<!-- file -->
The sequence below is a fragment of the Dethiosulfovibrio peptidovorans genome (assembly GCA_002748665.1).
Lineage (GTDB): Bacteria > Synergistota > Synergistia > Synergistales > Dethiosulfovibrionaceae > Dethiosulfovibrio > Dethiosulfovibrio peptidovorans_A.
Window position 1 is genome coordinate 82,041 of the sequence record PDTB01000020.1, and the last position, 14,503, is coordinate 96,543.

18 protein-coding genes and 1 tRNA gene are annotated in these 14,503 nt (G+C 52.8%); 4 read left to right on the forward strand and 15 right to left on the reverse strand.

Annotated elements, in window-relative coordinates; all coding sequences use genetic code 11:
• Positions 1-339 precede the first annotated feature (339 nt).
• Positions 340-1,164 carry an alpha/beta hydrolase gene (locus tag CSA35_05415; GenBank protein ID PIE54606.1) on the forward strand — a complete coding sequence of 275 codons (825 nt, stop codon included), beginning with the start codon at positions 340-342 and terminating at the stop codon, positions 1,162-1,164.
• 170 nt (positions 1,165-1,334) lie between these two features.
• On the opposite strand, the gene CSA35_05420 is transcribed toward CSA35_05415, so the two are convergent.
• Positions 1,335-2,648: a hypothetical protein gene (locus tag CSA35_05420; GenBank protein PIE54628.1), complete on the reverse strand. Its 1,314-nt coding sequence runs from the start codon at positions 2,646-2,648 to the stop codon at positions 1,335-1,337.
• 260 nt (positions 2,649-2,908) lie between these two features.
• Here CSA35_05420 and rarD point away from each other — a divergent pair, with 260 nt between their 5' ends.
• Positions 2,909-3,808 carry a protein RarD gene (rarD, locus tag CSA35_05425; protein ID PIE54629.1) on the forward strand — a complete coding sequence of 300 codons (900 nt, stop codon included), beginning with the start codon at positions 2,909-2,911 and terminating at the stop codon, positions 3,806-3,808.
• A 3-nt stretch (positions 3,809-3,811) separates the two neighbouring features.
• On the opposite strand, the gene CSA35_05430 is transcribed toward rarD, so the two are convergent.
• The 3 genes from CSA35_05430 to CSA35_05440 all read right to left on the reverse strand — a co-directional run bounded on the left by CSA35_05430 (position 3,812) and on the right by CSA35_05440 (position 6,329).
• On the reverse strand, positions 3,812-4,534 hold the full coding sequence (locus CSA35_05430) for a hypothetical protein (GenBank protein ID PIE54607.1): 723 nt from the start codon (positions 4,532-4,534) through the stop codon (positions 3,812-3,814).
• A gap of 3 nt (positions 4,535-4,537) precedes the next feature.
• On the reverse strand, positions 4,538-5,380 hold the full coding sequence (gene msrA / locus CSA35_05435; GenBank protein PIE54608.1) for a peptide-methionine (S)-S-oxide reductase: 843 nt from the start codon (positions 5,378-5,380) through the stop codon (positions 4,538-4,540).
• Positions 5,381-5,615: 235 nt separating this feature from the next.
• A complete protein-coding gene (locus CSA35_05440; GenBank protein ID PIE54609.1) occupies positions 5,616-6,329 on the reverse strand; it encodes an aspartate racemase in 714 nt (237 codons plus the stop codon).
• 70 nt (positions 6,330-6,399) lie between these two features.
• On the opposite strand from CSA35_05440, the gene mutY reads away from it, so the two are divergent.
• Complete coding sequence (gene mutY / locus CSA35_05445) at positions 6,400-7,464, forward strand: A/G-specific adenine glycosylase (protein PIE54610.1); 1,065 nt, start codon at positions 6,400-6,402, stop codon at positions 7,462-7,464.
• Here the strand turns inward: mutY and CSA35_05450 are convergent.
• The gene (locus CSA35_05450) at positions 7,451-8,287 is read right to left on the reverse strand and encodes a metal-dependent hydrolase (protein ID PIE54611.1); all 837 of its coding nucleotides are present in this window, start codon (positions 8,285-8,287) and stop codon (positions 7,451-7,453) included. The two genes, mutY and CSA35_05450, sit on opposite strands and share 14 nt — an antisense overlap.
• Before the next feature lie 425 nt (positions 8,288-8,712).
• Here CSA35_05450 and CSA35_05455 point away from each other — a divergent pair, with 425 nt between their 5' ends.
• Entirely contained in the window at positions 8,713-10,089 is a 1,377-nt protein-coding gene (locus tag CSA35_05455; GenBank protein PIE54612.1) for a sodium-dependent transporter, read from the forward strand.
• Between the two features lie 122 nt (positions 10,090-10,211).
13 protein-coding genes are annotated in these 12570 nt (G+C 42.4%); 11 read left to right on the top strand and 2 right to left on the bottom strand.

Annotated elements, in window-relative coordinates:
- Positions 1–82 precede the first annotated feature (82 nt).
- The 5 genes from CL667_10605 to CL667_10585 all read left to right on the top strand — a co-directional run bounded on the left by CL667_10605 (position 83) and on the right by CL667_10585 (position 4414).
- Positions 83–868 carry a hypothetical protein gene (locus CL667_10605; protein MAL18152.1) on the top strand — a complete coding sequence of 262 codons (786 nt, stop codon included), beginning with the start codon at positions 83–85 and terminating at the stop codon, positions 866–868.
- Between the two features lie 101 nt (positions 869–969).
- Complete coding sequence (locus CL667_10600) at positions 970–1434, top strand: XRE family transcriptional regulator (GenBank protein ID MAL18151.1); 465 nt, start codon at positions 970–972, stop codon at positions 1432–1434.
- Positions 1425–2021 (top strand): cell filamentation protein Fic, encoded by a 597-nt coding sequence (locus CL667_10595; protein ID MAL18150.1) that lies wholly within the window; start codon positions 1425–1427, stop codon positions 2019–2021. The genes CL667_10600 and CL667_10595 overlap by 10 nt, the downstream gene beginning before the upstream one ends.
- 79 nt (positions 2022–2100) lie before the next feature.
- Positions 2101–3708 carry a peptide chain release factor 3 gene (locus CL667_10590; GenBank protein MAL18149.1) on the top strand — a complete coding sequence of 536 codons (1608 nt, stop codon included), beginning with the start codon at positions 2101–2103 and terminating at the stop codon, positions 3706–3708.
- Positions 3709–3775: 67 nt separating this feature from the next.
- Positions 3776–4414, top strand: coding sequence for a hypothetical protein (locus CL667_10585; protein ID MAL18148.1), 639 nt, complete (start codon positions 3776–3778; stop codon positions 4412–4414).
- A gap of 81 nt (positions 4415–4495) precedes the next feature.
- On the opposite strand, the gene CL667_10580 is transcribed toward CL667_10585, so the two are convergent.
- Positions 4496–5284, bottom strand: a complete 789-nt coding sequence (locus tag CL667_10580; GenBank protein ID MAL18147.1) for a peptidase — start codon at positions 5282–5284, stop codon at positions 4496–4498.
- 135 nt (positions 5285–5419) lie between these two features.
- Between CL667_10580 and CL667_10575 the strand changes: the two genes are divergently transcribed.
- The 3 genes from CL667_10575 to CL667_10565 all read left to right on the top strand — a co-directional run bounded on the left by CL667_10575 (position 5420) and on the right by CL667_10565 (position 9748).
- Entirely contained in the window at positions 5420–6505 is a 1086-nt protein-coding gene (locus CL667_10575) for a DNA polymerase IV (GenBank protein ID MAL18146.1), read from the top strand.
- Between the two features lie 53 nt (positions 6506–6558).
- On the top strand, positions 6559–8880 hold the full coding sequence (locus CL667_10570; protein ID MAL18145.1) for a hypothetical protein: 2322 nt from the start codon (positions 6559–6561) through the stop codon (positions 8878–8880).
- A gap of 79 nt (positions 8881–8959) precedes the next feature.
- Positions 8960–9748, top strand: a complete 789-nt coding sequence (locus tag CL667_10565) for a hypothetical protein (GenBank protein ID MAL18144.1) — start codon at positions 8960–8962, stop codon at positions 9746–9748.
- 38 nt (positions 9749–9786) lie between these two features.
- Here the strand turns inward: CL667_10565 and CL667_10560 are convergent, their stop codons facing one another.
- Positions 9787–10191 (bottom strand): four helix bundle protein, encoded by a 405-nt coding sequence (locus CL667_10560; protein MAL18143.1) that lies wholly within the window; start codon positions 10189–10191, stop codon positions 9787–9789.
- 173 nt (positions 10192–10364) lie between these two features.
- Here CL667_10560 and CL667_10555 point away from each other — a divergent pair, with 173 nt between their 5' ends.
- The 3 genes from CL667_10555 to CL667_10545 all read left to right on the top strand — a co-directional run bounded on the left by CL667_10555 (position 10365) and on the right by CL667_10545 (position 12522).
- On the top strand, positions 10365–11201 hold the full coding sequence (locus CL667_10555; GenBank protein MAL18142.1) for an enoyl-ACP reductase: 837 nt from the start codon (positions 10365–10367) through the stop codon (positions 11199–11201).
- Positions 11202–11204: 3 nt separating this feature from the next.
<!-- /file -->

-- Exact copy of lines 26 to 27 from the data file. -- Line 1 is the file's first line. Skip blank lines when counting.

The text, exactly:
• The gene (locus CSA35_05450) at positions 7,451-8,287 is read right to left on the reverse strand and encodes a metal-dependent hydrolase (protein ID PIE54611.1); all 837 of its coding nucleotides are present in this window, start codon (positions 8,285-8,287) and stop codon (positions 7,451-7,453) included. The two genes, mutY and CSA35_05450, sit on opposite strands and share 14 nt — an antisense overlap.
• Before the next feature lie 425 nt (positions 8,288-8,712).